It’s been nearly 30 years since Johnny Carson stepped off the stage of “The Tonight Show” for the last time and bid farewell to a singularly innovative television career. Now, two museums are preparing to keep his legacy alive and make his work available to future generations.
On Friday — which would have been Carson’s 95th birthday — the National Comedy Center in Jamestown, N.Y., and the Elkhorn Valley Museum in Norfolk, Neb., will announce plans to preserve a trove of Carson’s personal materials and to create and expand on exhibitions celebrating his life.
From 1962 to 1992, Carson hosted “The Tonight Show” on NBC, where he established himself as a pioneer of late-night television, helping to create countless influential comedy segments and provide rising stars with national exposure. He died in 2005 at the age of 79.
During that time, Carson amassed a collection of papers, as well as awards, videos, clothing, costumes and other artifacts.
Jeff Sotzing, who is president of the Carson Entertainment Group, said that the host gave some of these items to the Elkhorn Valley Museum, near the Nebraska city where Carson grew up.
“When Johnny left NBC, he received a letter asking if he had anything he wanted to donate,” said Sotzing, who is Carson’s nephew and a former “Tonight Show” producer.
“He said to me, as he was sitting in front of all of his Emmys, his Presidential Medal of Freedom and signed autographs and pictures from other celebrities, ‘Just give ‘em all of this — give ‘em everything,’” Sotzing recalled.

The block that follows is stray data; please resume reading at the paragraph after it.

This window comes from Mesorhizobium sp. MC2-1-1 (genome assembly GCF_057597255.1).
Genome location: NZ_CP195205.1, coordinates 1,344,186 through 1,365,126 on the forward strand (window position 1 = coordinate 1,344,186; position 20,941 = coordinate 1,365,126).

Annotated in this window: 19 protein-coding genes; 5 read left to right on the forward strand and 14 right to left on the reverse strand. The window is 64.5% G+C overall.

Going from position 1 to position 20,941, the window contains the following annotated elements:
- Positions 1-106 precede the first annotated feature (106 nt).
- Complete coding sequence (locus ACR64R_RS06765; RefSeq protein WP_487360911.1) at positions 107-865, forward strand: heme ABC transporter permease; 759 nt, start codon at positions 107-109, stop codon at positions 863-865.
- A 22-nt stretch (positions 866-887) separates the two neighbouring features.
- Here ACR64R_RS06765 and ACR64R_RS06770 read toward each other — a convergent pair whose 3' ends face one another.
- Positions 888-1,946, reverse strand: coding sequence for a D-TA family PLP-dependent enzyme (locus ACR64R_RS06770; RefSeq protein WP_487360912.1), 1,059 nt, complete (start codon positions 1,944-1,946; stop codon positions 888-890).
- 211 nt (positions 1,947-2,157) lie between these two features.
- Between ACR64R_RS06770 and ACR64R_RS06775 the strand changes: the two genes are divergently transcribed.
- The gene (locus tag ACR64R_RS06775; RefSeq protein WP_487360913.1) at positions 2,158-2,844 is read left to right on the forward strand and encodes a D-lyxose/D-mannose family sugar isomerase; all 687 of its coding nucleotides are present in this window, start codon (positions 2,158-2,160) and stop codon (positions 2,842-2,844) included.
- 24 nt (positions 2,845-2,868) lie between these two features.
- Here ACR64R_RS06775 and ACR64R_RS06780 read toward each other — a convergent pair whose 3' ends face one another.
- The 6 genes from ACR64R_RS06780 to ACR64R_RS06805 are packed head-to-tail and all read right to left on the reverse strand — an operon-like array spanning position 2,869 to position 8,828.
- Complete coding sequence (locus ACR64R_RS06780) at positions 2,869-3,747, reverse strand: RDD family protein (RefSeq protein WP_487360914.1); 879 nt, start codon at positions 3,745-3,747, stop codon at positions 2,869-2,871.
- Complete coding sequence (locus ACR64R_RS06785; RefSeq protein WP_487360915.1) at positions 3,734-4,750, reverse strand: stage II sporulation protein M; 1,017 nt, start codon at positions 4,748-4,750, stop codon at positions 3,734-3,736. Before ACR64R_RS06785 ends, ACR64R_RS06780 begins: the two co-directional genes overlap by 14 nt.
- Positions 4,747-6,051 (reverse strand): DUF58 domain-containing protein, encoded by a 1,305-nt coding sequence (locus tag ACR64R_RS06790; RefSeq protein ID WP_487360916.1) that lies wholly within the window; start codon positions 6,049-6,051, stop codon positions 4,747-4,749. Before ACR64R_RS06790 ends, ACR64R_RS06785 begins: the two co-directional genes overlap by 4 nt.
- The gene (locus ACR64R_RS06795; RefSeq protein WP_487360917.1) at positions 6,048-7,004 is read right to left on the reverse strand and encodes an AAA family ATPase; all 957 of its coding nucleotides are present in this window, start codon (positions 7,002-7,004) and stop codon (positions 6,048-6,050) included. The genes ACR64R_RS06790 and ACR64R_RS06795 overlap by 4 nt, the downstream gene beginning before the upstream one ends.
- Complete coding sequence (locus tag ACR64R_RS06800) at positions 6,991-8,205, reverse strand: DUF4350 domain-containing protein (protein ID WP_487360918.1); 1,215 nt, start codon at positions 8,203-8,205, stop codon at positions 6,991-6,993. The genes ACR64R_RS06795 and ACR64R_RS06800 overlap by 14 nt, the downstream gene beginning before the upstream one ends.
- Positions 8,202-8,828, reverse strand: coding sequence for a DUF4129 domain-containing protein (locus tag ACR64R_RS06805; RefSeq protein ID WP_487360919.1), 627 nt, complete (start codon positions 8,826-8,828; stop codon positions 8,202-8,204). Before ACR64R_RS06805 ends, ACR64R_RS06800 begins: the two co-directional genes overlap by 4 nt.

After Carson’s death, his widow gave Sotzing other materials, he said, including documents and notes on Carson’s comedy routines. One set of pages contained his comments on a 1973 “Tonight Show” monologue.
“He was provided with a number of jokes, and he then circled the ones that he liked best, underlined the words that he wanted on cue cards and created the order,” Sotzing said. “You can see his whole process of how it was put together. It’s an art form.”
He added: “There’s lots of papers that we haven’t sorted through yet.”
The National Comedy Center, which has provided a home for the possessions and archives of other comedians, said that it will lead the conservation and digital preservation of this collection. It will also share artifacts and digital assets with the Elkhorn Valley Museum.
Additionally, the National Comedy Center will create a new multimedia exhibition honoring Carson’s tenure at “The Tonight Show,” called “30 Years of Late Night Television, 30 Years Later.” This exhibition, planned to open in 2022, will spotlight many items from the Carson collection (including some of his personally annotated “Tonight Show” monologues) and characters like Carnac the Magnificent, Art Fern and Floyd R. Turbo, as well as the breakthrough performances of other comedians who got their starts on his program.
“We need to ensure that the story of Johnny Carson is told in a way that’s commensurate with his impact on our culture,” said Journey Gunderson, the executive director of the National Comedy Center. “He was a great example of the role that comedy plays in our lives, as something that is cathartic, soothing and keeps us sane on a day-to-day basis.”
The Elkhorn Valley Museum is planning to expand its Johnny Carson Gallery, adding new items and interactive displays that trace the story of the host’s life and career. The updated gallery is expected to open by early next year.